Ronnie, your post seems to imply that anyone who thinks that abortion should be an option doesn't adore kids and isn't maternal. I totally believe that abortion, while a sad thing to have to happen, can be the best thing in the situation of an unplanned pregnancy, and that has nothing to do with your feelings towards kids.

I always believed in abortion rights, but more adamantly now since I had my children, because I love them so much and know how hard it is to care for them. Anybody can get pregnant, but not everybody is cut out for raising children, especally at a very young age. Of course, the ideal is for there not to be any unplanned pregnancies, but that's not realistic is it?

Ronniebaby · 07/10/2004 21:06

KateandtheGirls - I think you got me wrong, what I meant about my mother is she is from the old school, she'll be 72 this year, and in them days you have to grin and bear your own mistakes so to speak.

So to hear my mom say something like that took me a little by surprise.

This is my opinion and dont shoot me down, but I think that an abortion would have been best for her, but it's too late for that.

My only real concerns now are:

1 - she took the morning after pill (the first time she did it right, take one then 12 hrs later take another, this time the chemist told her to take them both together, (Now I'm not sure it would work properly, altho obviously it hasnt in this case) So my point here is can this type of medication have lasting affects/effects on the baby.

2 - she is now 4 months gone and has only had one AN, partly my sisters fault, so no scans, and no afp's etc, which is worrying as if the MAP did affect her then the AFP would have poss shown it.

3 - there is no way (please dont give me a hard time) on this earth that my niece would even consider bringing up a disabled etc child, my sister I know simply couldnt, my mom is 72 and a bit old for that, and I am pregn due in Decemb so would have my hands full.

and finally 4 - How would it affect my niece on both counts, keeping it or giving it away. It worries me, as I know her very well and at the moment the outlook for the baby would be bleak if kept, she would constantly be blaming the baby and my sister, and resentment would set in. But then giving away she would be always blaming my sister.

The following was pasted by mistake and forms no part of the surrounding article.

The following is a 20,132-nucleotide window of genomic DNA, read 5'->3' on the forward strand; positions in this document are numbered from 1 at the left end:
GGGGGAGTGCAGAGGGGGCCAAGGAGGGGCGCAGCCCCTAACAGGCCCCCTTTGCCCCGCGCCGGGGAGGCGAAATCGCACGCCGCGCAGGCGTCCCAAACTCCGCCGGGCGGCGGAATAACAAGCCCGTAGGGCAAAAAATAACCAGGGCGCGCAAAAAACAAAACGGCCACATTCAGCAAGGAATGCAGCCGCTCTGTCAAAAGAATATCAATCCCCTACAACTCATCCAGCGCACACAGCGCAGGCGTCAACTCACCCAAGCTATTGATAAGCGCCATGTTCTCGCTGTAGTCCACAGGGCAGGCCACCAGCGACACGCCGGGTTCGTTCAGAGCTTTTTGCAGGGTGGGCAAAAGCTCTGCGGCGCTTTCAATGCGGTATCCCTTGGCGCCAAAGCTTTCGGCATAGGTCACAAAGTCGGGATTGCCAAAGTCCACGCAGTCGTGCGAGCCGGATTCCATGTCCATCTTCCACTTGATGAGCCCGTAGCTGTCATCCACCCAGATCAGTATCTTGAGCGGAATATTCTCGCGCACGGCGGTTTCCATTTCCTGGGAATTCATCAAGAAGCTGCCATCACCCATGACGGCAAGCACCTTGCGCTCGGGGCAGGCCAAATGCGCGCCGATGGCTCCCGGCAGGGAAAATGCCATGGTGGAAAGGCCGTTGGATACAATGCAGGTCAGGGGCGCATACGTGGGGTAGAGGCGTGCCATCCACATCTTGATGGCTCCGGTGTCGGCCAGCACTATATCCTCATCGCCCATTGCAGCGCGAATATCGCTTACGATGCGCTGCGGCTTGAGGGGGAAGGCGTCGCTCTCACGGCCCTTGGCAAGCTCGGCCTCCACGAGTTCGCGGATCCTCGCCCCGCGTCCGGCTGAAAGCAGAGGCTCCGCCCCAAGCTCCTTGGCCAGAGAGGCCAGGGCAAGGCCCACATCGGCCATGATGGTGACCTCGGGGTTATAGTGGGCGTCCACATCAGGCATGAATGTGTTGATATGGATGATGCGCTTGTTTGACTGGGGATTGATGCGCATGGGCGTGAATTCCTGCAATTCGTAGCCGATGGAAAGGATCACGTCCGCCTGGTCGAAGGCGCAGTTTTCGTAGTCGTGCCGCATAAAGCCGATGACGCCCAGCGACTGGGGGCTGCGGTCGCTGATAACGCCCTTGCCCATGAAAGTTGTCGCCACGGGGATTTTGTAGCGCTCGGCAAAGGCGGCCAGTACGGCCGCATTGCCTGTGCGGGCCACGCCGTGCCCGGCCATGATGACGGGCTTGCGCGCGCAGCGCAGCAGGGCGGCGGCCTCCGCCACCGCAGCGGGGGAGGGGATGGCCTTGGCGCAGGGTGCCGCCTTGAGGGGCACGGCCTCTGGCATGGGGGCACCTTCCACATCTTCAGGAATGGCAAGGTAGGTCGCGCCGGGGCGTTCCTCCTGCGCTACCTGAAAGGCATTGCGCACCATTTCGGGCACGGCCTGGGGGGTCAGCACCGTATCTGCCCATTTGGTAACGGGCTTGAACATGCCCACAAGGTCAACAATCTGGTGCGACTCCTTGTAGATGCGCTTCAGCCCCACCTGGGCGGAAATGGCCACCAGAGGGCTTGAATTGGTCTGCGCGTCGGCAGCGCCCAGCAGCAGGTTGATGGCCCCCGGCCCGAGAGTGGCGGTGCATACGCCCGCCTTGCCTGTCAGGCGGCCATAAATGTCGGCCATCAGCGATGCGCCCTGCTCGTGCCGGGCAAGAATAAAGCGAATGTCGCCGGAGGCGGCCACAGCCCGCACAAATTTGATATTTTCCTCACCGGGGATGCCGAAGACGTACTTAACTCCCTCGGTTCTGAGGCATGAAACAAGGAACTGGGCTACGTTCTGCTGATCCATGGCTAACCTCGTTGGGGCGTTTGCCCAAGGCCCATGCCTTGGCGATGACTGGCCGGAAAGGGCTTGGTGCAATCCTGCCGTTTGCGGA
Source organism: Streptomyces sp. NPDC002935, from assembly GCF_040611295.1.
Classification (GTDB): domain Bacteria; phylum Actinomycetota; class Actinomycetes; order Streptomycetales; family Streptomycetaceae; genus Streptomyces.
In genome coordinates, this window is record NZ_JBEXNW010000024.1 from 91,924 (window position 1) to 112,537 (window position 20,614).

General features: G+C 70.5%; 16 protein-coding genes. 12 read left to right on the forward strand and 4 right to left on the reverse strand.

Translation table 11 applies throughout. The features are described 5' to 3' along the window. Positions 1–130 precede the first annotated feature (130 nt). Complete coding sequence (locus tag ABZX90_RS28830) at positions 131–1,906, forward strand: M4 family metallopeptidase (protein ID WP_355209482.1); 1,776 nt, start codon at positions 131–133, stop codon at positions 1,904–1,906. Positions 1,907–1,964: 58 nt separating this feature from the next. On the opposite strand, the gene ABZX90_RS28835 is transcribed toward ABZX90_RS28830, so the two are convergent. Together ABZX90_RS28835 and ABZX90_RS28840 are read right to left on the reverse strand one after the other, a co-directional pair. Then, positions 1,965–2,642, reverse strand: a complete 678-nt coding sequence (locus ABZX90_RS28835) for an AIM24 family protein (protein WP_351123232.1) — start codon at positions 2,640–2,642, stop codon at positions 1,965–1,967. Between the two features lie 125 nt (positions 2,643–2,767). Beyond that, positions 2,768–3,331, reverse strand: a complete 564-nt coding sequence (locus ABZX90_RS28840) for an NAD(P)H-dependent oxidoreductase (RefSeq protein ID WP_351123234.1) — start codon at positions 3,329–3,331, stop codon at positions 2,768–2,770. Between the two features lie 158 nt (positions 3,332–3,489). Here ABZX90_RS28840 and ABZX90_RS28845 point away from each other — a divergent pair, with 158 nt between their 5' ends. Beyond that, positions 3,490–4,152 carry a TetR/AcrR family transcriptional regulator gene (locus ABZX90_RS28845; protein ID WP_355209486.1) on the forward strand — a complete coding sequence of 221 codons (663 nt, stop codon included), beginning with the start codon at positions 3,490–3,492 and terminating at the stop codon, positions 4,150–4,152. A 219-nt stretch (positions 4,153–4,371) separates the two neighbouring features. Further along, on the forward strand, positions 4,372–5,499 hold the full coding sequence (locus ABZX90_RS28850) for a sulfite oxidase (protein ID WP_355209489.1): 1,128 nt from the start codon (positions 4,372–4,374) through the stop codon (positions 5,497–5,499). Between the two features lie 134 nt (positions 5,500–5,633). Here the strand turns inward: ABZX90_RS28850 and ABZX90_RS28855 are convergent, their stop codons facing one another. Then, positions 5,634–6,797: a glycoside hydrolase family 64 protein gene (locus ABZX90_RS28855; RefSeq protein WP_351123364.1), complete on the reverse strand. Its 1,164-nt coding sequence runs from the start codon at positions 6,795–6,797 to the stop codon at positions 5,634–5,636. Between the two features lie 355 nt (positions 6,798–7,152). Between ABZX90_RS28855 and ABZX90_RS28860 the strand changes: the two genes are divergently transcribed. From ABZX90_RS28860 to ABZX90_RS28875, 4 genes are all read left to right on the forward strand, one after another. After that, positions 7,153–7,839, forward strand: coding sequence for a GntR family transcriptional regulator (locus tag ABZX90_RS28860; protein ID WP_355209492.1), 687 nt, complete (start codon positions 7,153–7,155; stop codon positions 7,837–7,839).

God life is so hard sometimes.

We'll just have to ride it thru, altho I will keep you posted, may next March

If someone does know about the Morn Aft Pill etc can they let me know if it can have bad affects etc. , see I'm still ing xx

OP posts:
MTS · 07/10/2004 21:15

Have had a look on on the web and found this re: morning after pill

according to BPAS (British Pregnancy Advisory Service) there does not appear to be any evidence of risk to a fetus if the mother has taken the morning after pill. So it would appear to be pretty unlikely that the morning after pill would cause any problems. Also bear in mind that the morning after pill these days just contains progesterone - and AFAIK some women with previous histories of m/c take progesterone in early PG to try to lower the risk of m/c, so would not expect there to be much of a risk to taking progesterone.

Also IIRC there is at least one MNetter who has had a baby after taking the morning after pill, with no problems with the baby.

When is your niece due to have her first scan?

tammybear · 07/10/2004 21:15

I found this ronniebaby which might be helpful. Says that there shouldnt be any harm on the baby. Has your niece made an appointment to see a midwife soon? Like you say which ever your niece chooses, it wont be easy but she needs to be sure that she's doing what's right for her, and that the people around her will support her decision xxx